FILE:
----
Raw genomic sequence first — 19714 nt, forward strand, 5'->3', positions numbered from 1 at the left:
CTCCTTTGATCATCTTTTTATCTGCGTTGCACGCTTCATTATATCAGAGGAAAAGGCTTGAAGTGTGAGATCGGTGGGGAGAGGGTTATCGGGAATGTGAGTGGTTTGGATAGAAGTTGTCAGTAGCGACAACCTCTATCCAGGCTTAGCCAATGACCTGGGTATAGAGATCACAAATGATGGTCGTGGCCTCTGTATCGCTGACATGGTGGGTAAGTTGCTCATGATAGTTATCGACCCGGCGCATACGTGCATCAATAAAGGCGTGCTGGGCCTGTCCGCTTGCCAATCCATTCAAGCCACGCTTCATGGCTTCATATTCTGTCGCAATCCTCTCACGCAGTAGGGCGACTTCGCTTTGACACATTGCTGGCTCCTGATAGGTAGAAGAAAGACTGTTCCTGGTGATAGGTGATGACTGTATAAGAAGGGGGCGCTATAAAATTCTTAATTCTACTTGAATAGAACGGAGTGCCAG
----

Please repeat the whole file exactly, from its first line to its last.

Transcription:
Raw genomic sequence first — 19714 nt, forward strand, 5'->3', positions numbered from 1 at the left:
CTCCTTTGATCATCTTTTTATCTGCGTTGCACGCTTCATTATATCAGAGGAAAAGGCTTGAAGTGTGAGATCGGTGGGGAGAGGGTTATCGGGAATGTGAGTGGTTTGGATAGAAGTTGTCAGTAGCGACAACCTCTATCCAGGCTTAGCCAATGACCTGGGTATAGAGATCACAAATGATGGTCGTGGCCTCTGTATCGCTGACATGGTGGGTAAGTTGCTCATGATAGTTATCGACCCGGCGCATACGTGCATCAATAAAGGCGTGCTGGGCCTGTCCGCTTGCCAATCCATTCAAGCCACGCTTCATGGCTTCATATTCTGTCGCAATCCTCTCACGCAGTAGGGCGACTTCGCTTTGACACATTGCTGGCTCCTGATAGGTAGAAGAAAGACTGTTCCTGGTGATAGGTGATGACTGTATAAGAAGGGGGCGCTATAAAATTCTTAATTCTACTTGAATAGAACGGAGTGCCAG